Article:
Monday, May 4, 2009

Ciara's Finally Debuts Her "Fantasy Ride"

Ciara hasn't had the easiest run preceding the release of her third studio album, Fantasy Ride. But after a succession of under-performing singles, her duet with Justin Timberlake, "Love, Sex & Magic" has managed to build a bit of anticipation for the album's May 5th release, and the final product proves that Fantasy Ride was worth the wait.

Back in 2004, when Ciara was trendy instead of trendsetting, it was difficult to decipher the artist behind the radio-ready wrapping. In 2006, she took a bit of a risk with "Promise," the slowed down lead single from her second album Evolution. Still, despite the album's title, Evolution offered very little progression from her debut. Three years later, Ciara finally delivers an album worthy of her potential.

At its best, Fantasy Ride sees Ciara seamlessly merging the hip-hop appeal that has kept her a club staple for years, with the R&B swagger that finally gives her crediability beyond the dancefloor. Songs like the Dream produced "Like a Surgeon" translate just as well from the club to the bedroom, all the while demonstrating that Ciara has perfected a sustainable brand of sexiness that eluded her earlier efforts. "Ciara to the Stage" serves as further testament to the singer's newfound sexual agency, while "Echo" picks up the pace without sacrificing the maturity. Still, Ciara is familiar with her audience, and album standout "G is For Girl" caters to the urban fanbase that made her a star.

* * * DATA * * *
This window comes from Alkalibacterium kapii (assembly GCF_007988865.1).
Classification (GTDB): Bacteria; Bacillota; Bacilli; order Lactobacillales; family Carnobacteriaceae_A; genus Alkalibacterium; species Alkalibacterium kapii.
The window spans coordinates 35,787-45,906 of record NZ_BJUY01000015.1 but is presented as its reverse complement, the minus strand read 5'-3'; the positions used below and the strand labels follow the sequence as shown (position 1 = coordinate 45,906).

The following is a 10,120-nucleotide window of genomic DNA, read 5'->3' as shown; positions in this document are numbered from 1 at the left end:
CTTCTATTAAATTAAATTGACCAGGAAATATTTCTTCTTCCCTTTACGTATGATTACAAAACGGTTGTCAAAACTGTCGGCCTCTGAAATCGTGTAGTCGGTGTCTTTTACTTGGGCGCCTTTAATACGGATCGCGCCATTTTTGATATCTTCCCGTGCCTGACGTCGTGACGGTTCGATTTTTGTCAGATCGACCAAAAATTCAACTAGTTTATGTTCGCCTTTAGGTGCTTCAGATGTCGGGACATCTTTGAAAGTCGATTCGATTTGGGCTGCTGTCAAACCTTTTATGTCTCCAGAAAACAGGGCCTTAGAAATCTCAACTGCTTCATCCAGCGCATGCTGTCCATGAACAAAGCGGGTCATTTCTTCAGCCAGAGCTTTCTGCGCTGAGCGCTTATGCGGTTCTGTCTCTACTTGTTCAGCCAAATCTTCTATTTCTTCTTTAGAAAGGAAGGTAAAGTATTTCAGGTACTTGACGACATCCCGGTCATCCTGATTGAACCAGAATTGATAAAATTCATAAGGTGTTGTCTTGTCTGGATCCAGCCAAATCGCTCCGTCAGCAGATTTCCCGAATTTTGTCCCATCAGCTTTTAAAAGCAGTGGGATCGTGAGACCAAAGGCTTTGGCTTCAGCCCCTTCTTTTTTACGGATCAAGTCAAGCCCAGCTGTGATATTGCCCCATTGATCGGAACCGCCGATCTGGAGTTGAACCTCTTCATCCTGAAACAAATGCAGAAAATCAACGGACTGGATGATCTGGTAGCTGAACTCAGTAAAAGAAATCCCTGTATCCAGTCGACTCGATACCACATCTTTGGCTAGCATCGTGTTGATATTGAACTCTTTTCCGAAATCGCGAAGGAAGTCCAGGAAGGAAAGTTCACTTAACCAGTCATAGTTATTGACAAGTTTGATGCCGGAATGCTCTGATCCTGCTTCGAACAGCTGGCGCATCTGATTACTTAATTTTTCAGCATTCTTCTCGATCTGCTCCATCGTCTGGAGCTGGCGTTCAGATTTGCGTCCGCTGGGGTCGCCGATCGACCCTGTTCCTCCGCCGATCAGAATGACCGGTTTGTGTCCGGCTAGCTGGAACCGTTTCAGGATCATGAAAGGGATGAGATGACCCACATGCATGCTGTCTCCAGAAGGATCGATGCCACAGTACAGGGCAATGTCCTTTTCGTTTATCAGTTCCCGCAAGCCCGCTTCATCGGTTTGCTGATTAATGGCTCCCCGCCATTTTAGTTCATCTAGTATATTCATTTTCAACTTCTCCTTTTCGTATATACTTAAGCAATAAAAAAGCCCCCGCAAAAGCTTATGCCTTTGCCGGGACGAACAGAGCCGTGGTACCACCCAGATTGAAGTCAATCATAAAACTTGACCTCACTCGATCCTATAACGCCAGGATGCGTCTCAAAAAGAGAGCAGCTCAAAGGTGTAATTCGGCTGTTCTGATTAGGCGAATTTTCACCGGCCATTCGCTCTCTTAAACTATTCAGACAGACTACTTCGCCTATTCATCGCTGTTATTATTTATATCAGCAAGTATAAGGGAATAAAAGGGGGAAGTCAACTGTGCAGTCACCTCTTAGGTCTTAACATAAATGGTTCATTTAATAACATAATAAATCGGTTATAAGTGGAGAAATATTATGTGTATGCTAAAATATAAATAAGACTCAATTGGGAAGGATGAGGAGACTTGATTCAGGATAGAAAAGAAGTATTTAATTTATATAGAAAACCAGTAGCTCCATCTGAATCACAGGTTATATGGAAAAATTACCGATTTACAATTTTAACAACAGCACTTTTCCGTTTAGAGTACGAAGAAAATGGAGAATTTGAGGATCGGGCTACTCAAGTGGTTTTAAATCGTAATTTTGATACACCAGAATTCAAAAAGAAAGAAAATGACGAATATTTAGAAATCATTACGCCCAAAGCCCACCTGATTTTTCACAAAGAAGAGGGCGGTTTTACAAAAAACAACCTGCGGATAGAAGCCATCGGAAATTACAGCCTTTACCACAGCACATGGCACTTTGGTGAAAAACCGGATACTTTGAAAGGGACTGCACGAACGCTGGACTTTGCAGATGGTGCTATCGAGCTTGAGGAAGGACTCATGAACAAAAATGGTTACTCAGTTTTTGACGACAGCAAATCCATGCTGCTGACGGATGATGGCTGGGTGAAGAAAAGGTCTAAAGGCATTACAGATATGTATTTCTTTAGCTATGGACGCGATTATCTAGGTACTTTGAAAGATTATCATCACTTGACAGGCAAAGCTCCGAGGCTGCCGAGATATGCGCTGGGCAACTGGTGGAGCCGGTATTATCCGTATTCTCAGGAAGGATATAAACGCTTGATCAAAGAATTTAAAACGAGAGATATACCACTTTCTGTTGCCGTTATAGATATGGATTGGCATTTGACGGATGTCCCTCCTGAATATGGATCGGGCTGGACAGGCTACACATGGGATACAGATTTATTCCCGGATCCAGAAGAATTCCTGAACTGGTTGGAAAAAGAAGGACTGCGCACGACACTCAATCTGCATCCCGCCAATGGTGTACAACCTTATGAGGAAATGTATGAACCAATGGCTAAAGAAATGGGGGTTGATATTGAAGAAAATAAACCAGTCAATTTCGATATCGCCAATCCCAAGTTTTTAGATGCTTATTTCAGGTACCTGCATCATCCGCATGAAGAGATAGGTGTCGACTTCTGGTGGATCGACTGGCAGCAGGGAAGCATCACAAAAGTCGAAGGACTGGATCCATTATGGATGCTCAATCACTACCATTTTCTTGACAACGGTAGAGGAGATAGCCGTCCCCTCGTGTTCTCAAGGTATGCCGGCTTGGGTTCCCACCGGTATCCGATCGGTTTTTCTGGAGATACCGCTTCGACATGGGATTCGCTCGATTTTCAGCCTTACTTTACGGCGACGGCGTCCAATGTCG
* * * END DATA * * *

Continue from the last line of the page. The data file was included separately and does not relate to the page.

However, the album isn't without its setbacks. While Ciara has made serious vocal strides since her debut, a number of Fantasy Ride's tracks still suffer from her occasionally strained vocals. In fact, songs like "High Price" and "Lover's Thing" only fail as a result of Ciara's delivery. "Lover's Thing" in particular would be a solid ballad if not for her near-embarrassing pitch. On the otherhand, "I Don't Remember" suffers not because of Ciara, but due to Ne-Yo's uninspired production. The song hardly fits the rest of the album's pacing, and thankfully serves as the last track - that way you can stop at the infinitely more satisfying "Tell Me What Your Name Is," and pretend that "I Don't Remember" never happened.

With Fantasy Ride Ciara demonstrates that her five-year career is a work of progression instead of predictability, and that should be enough to keep listeners interested for at least five more.

Check out "Like a Surgeon" and "G is For Girl"...on another blog, cause I'm tired of having my posts taken down.

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